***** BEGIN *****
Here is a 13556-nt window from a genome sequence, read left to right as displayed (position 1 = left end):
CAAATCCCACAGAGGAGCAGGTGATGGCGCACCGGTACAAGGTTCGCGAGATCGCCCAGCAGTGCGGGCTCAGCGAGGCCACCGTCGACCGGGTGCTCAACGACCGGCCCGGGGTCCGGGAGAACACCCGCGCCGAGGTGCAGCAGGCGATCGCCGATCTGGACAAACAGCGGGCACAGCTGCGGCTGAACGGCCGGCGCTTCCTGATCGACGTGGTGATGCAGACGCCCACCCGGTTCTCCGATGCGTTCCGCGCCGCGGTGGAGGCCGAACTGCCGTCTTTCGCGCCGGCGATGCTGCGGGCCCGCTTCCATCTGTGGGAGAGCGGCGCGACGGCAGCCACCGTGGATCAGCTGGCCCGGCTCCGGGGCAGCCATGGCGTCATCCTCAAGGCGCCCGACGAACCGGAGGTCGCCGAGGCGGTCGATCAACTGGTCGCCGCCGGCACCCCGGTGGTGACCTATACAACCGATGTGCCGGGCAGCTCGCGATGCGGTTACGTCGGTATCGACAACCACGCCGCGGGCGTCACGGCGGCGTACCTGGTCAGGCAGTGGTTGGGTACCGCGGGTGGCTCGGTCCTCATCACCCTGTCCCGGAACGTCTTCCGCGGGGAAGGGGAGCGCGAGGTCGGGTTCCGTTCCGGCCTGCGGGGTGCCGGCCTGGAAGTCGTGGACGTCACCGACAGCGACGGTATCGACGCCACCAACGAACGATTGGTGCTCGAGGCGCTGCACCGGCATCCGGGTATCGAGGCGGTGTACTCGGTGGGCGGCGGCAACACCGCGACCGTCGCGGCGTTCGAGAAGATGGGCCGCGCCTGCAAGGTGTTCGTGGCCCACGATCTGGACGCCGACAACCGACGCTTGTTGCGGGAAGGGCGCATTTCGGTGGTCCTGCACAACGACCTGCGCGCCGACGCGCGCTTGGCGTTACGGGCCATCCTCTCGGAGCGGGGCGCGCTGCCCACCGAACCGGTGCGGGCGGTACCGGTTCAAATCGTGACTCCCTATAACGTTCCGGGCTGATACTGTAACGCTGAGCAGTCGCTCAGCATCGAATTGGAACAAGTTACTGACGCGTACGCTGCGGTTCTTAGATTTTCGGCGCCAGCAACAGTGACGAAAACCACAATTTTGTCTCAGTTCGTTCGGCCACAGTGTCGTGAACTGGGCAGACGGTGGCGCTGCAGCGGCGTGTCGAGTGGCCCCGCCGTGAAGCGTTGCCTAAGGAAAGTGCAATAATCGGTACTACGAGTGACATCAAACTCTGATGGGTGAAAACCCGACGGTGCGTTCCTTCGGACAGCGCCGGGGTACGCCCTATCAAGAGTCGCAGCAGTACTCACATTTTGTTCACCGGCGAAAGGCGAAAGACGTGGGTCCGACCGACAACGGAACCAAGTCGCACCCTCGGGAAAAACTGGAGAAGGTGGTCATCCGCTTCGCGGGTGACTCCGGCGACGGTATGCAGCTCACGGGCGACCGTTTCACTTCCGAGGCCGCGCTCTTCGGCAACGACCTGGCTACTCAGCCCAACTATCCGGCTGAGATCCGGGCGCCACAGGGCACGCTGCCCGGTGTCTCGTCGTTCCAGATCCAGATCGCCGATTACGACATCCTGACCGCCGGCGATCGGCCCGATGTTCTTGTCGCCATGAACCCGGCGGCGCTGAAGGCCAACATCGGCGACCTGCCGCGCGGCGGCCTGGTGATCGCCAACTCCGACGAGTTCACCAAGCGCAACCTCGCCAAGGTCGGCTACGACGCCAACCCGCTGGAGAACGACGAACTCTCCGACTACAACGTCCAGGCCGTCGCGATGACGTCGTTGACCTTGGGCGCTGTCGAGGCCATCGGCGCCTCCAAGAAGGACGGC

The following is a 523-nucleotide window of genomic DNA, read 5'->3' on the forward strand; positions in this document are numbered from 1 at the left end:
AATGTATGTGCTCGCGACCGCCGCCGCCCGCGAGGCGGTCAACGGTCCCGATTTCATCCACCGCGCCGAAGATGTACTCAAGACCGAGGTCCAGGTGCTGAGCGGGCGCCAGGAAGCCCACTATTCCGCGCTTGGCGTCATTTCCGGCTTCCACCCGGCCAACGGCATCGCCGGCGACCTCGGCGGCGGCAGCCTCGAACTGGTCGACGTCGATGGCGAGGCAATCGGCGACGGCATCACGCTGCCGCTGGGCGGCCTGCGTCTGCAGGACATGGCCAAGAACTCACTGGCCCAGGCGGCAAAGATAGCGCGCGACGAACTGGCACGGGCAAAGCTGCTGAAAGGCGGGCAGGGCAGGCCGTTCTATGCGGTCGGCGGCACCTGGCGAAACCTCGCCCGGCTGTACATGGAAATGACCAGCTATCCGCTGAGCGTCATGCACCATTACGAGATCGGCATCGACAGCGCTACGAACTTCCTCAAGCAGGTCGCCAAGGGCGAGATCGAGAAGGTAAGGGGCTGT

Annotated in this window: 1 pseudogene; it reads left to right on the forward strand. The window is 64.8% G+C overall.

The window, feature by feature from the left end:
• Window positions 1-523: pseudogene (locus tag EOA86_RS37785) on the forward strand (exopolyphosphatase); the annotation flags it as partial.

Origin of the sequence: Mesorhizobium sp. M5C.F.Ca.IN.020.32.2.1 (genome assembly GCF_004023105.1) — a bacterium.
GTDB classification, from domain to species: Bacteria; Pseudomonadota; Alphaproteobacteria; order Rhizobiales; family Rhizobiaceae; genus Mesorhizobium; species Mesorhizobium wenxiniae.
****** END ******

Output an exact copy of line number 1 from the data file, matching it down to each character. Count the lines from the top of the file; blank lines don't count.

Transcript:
Here is a 13556-nt window from a genome sequence, read left to right as displayed (position 1 = left end):